The shaving cream effect is very common in fougere style fragrances or those borrowing elements from them, but it's a reverse association: shaving foam especially is directly inspired by fougere scents rich in coumarin and lavender, because it's considered de iuro virile! ;-)

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  45. S,

    thanks for saying so, darling!
    It did require a bit of note taking along the way so it should be comprehensive. I plan on adding things from time to time, should the need arise.

    Some of the vintage frags do have salicylates in the form of natural extracts rich in them (such as flowers): try the solar Jean Patou Chaldee for instance. Suntan creams and oils originally contained salicylates (in the first decades of the 20th century) in order to stabilise the formula, but the added odorous advantage made them stay that way even when advances in chemistry did not require such tricks.

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  46. S,

    it pleases me no end that you're having fun like in front of a counter with ice-cream! That's a great mental picture.

    Glad we agree on the PLay Doh. Even its name implies...dough. It has a slightly savoury subtext which I find very interesting!

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  47. Asali,

    you're so kind to say this. And of course it's a pleasure having you here as a reader and commentator.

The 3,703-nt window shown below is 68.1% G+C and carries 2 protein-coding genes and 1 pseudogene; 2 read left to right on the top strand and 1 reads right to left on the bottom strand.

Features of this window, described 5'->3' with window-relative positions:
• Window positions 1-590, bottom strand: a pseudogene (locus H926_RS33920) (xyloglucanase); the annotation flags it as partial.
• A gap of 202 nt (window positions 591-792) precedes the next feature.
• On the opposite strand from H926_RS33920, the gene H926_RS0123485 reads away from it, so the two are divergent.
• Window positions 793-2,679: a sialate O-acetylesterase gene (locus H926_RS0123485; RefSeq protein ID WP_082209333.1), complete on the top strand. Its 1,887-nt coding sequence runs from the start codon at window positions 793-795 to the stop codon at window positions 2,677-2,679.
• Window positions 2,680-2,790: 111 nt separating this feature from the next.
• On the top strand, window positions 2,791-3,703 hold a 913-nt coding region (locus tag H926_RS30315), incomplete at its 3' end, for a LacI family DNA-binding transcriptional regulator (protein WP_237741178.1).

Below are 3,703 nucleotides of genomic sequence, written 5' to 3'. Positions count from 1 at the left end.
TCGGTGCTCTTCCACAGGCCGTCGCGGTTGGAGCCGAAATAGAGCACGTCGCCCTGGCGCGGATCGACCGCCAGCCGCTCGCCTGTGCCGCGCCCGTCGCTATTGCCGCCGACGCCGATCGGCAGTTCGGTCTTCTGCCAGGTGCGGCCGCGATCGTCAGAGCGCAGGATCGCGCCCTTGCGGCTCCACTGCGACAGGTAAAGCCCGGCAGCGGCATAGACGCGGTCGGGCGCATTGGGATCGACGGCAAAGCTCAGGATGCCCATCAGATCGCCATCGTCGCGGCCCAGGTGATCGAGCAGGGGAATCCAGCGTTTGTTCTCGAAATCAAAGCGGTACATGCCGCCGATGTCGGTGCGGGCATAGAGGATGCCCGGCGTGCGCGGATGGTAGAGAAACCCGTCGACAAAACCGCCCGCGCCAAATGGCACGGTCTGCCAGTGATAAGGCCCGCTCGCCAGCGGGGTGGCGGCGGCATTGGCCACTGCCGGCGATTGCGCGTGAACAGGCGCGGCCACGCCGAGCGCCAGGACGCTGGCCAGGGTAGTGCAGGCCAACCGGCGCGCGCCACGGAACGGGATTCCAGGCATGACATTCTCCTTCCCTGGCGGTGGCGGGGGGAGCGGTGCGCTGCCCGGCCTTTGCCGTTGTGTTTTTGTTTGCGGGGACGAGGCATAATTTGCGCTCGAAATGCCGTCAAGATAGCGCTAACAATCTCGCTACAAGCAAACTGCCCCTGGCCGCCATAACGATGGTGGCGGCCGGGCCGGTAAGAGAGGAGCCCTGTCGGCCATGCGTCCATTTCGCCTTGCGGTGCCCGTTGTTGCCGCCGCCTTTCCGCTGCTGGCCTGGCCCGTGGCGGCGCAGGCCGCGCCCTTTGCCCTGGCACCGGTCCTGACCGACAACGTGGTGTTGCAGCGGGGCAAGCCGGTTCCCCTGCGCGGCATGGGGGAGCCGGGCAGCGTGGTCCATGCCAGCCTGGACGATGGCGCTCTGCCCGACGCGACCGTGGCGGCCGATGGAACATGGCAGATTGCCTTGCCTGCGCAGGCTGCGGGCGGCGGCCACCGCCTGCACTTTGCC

I'm touched you found the Incense and Saffron series pleasurable, because they do touch some places near and dear to my heart. :-)

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  48. M/C,

    I'm overjoyous someone "gets" the allure of Elnett!! I love that smell. I have tried many many sprays and always, always return to this one. Funnily enough, both my mother AND my grandmother loved it, so I'm certain it was written in my DNA (and might have contributed to my life-long appreciation of musks in scented products).
    It would be a great idea if someone did take such popular scents (Dove soap is another as is the Nivea cream in the blue tin) and turn them into proper fragrances!

    And yup, added the article on the right hand column in the Index; thought it would be easier to find for folks searching for it instead of using the Google search.

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  49. Nina,

    awww, thank you! It's a great compliment. :D

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  50. Elisa,

    thanks! You have a valid point there, it does have such a tinge, hadn't thought about it that way before!
    The Band-Aid note...seems like I missed that one. I should add it. Do you smell it in M7 by YSL or Burning Leaves by CB I Hate Perfume?
    Some oud, leathery and immortelle compositions are slightly plastic-burnt too, with a whiff of that antiseptic smell of the original product.

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  51. GG,

    what can I say...studying, asking the right questions to the right people and sniffing incessantly. :-)

    Thanks for such a nice comment!

    ReplyDelete
  52. Berbara,

    thank you for spreading the love, much appreciated.

    Oh don't feel bad, lots of us are naturally inquisitive about smells, as weird as they might sound. (Don't feet have a bit of aged cheese to them? Like Kaseri?)